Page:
Penthouse is a men’s magazine founded in 1965 by Bob Guccione. It started out as a softcore porn magazine, moved briefly to hardcore in the 1990s, and returned to softcore in 2005 after suffering significant circulation and ad losses. The most widely known feature of the magazine is the letters section, which told stories of “true” sexual encounters and often started with phrases like, “I never thought this would happen to me, but ...” The letters proved so popular that they were spun off into their own magazine.
Watch it. Hey, hey, that’s not Scotchgarded, please.
An accidental discovery, Scotchgard was created by 3M scientists in 1952. It’s used to protect fabrics and furniture from stains.
Would you like to kiss the nice man, lady?
An imitation of Spanish ventriloquist Señor Wences (Wenceslao Moreno, 1896-1999) doing one of his best-known characters, Johnny—a simple face drawn on Wences’ hand.
A placebo is a non-active “medication” that is given to some patients in a medical study, to compare against the results from patients who received an actual, active medication. Some of the patients receiving the placebo report measurable improvement, leading to the term “placebo effect.”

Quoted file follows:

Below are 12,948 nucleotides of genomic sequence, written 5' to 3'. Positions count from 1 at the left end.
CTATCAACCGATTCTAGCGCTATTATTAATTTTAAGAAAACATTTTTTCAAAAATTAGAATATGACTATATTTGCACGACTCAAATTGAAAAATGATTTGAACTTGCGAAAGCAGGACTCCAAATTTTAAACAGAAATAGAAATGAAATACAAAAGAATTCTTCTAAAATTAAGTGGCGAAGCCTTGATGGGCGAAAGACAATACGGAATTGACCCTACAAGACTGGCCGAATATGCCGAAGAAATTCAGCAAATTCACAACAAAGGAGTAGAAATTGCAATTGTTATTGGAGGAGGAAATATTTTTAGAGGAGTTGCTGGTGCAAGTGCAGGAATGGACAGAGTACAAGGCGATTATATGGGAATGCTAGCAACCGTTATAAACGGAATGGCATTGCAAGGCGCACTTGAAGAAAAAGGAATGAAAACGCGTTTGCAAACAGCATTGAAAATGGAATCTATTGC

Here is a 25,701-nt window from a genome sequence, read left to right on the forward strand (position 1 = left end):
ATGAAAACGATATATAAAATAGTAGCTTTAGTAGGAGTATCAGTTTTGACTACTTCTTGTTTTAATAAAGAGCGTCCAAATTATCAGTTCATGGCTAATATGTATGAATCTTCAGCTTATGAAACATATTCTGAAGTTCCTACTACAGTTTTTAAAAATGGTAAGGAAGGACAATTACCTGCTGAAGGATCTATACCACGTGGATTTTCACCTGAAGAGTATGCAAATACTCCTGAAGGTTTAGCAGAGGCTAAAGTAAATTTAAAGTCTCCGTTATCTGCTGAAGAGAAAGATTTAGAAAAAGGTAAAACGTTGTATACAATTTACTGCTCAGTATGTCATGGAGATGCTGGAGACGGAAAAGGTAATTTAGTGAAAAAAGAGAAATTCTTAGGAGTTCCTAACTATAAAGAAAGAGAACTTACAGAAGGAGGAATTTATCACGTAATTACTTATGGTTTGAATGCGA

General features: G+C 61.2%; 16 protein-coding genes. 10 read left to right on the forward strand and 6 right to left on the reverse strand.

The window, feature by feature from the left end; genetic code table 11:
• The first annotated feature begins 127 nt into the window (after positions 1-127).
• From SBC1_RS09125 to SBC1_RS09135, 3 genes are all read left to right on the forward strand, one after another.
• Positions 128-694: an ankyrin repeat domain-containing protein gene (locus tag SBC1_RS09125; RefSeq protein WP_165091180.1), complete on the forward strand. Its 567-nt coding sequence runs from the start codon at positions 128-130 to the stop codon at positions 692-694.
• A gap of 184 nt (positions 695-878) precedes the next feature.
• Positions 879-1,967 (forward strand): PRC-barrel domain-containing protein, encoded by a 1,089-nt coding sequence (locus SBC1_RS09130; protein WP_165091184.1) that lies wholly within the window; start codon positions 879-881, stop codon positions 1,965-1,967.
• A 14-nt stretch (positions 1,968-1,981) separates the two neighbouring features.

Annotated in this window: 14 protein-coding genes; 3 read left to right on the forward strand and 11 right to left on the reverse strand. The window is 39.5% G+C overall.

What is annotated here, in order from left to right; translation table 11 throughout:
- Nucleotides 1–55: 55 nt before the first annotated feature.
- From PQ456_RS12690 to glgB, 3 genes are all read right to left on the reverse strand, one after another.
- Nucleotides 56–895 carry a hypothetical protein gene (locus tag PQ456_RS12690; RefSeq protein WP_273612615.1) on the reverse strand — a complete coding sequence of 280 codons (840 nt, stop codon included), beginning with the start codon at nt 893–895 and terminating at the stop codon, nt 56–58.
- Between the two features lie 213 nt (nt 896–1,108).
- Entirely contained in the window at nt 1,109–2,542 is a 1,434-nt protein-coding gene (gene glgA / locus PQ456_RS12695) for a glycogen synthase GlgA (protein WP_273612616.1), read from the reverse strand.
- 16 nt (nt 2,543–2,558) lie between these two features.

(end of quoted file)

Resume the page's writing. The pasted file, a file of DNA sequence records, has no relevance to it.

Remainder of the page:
Let’s go get some chow. –Hey, good idea. –Go over to Rudy’s, maybe?
Rudolph’s Bar-B-Que was a popular restaurant in south Minneapolis for 43 years; it closed in 2018. Named after silent film star Rudolph Valentino (with décor to match) it became a late-night hangout for denizens of the city’s music and standup comedy scenes—Prince, who lived nearby, was a regular customer. Joel Hodgson confirmed on Twitter that this riff is actually a nod to comedian and friend-of-the-show Dana Gould, who would imitate a Twin Cities comic who always wanted to go to "Rudy's" after a show.
[Imitating Bob Dylan.] Sundown in the union! Uhhhnnn! –Thank you, Bobby.
Bob Dylan is the folk singer’s folk singer, a counterculture icon who got his start in the cultural revolution of the 1960s. His song “Union Sundown” appears on his 1983 album Infidels. Sample lyrics: “Well, it’s sundown on the union/And what’s made in the U.S.A./Sure was a good idea/’Til greed got in the way.”
Hope I can sell this Doctor Doctor spec script.